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When you’re shipping goods internationally by air, sea, or land they must pass through customs. This procedure allows the goods to legally enter or exit a country. When your shipment is cleared, following the production of any necessary documentation confirming custom duties have been paid, then your shipment can be processed.

So, what is customs clearance? Read on to find out more…

The customs clearance process explained

Customs clearance is compulsory and export or import clearance has to be acquired before any cargo can leave the port or airport of origin or be delivered to its final destination.

A customs officer will study your shipment paperwork to verify that it’s all in order. Depending on the value and type of goods the officer will check to see if taxes and duties have been paid. If not, the shipment will be marked as DDU (Delivery Duty Unpaid) and will not be released until all taxes and duties have been paid for.

These charges can quickly add up and will be forwarded to an independent customs broker to collect the required amount. Once it’s confirmed that outstanding DPP (Delivery Duty Paid) has been settled in full your shipment will be released to continue to its final destination.

Export documentation

Documents required for customs clearance include:

  • Purchase order from the buyer
  • A commercial invoice
  • Packing list
  • Shipping bill
  • Bill of lading or air way bill
  • Certification of origin
  • Any other specific documentation required as per exporting country regulations

Import documentation

Documents required for customs clearance include:

  • Purchase order from the buyer
  • Sales invoice of the supplier
  • Bill of entry
  • Bill of lading or air way bill
  • Packing list
  • Certificate of origin
  • Any other specific documentation required as per importing country regulations

Import customs procedures in Spain

If Spain is the country of destination for your goods you need to understand the rules and regulations. Customs clearance in Spain is classified using the harmonised system. Import duties and taxes are due on goods imported to Spain outside of the EU, with duties ranging from 0-17%, with the general tariff averaging around 4%. Foodstuffs, textiles, and clothing can experience some protection measures which often result in higher tariffs.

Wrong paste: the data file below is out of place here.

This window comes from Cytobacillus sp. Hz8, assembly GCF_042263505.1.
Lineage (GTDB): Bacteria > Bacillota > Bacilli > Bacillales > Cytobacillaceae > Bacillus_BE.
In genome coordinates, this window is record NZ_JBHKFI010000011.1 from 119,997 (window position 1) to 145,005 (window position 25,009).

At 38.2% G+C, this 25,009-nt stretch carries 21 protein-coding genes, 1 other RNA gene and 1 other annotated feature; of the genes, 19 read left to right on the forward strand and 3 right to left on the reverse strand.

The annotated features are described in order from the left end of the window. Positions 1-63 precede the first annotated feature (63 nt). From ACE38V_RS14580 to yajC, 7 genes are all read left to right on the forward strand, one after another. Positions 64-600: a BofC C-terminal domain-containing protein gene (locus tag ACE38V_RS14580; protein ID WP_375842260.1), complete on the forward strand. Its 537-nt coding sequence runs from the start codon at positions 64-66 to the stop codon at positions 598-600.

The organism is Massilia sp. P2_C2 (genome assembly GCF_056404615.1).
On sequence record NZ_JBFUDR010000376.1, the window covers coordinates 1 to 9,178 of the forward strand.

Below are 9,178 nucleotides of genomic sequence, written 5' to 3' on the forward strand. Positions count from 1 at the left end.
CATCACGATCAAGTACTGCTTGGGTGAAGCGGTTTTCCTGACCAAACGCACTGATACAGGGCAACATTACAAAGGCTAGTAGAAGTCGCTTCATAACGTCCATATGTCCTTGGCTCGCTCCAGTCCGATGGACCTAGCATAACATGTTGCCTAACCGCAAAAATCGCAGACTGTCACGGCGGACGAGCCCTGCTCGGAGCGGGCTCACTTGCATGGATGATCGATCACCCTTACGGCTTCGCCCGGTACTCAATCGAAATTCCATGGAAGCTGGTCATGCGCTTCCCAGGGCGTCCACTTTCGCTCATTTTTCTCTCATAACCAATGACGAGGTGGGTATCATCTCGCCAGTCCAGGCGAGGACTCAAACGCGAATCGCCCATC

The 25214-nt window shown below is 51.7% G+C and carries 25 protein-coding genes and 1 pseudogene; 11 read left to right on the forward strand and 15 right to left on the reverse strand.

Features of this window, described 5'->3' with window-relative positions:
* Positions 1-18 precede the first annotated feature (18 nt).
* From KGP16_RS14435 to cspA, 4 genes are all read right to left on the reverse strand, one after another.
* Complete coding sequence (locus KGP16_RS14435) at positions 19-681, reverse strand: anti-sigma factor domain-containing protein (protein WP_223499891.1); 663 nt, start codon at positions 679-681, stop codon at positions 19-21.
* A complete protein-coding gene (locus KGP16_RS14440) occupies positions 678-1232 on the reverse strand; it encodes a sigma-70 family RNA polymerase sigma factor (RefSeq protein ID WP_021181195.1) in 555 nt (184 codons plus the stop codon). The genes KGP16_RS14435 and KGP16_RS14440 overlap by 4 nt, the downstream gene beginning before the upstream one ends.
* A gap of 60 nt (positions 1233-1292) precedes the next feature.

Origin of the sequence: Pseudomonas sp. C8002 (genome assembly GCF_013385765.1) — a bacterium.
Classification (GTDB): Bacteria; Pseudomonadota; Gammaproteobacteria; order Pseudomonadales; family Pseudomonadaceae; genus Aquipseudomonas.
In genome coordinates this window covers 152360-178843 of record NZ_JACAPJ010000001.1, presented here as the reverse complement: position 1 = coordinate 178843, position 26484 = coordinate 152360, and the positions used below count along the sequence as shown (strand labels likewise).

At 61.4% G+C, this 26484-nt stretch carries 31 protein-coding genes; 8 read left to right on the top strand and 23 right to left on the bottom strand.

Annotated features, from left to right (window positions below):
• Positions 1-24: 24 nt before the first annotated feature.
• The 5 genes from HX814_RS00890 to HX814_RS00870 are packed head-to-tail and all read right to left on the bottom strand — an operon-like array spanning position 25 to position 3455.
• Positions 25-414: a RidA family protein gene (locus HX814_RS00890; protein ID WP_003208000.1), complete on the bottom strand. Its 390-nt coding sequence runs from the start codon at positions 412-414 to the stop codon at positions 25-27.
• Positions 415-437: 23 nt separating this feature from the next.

There are many documents required and these include, but aren’t limited to:

  • Power of attorney for import declaration
  • Import declaration
  • Import transit declaration
  • Registration list for entry
  • Import licence application
  • Inspection certificate

Restricted items include all firearms and ammunition, animal skins, chemicals, and drugs. You’ll need to carefully read the Customs Regulations for up-to-date accurate information on goods forbidden or restricted to Spain. You can also contact Spain’s Custom Service or look on the international carrier-specific page.

Payment methods for customs duty are by cash in Euros, by cheque, money order, or wire transfer. Payment terms may also be offered via collection or customs credit.

How to make the customs process quicker

Customs clearance time will be faster if you make sure your shipment is properly loaded. When this isn’t done correctly delays can occur with searches and examinations being carried out. Container guidelines including proper stowage and space utilisation should be followed to ensure a smooth passage.

If customs authorities have questions, the duration may be extended from online customs entries taking as little as 24 hours, up to a few days or even weeks for complex issues.

There’s always a lot of paperwork involved in international shipping and it all needs to be accurate and complete. You’ll need to provide business information, inventories, and cargo value.

Rules, regulations, and laws differ from county to country, so it can be extremely helpful to have a specialist – a customs broker or freight forwarder– to guide you through the process.

Finding a customs broker

Freight forwarders have access to licensed customs brokers worldwide, and letting them handle customs clearance for you is by far the simplest option. Customs brokers will help you with:

  • Verifying if you’re complying with customs regulations
  • Handling the majority of paperwork on your behalf
  • Avoiding shipping problems with regards to trade agreements
  • Informing you if goods are unsafe for shipment
  • Reducing any potential risks involved

Your customs broker will also be able to keep you up to date with the status of your customs clearance and tell you immediately if there are any delays or hold-ups. You may also be able to track your cargo via online services provided.

The cost of customs clearance

Individual customs brokers will charge different prices depending on the range of services they provide. If you’re using a freight forwarder with a customs broker as part of the import service, your price will reflect the customs elements.

Fees will be based on the imported products alongside their point of origin and value. Your cost will typically include:

  • A flat fee to cover the customs clearance charge
  • Delivery costs
  • Inspection fees
  • Agency and bank transfer fees

Usually, total costs to clear customs are between 20-30% of the shipment’s value.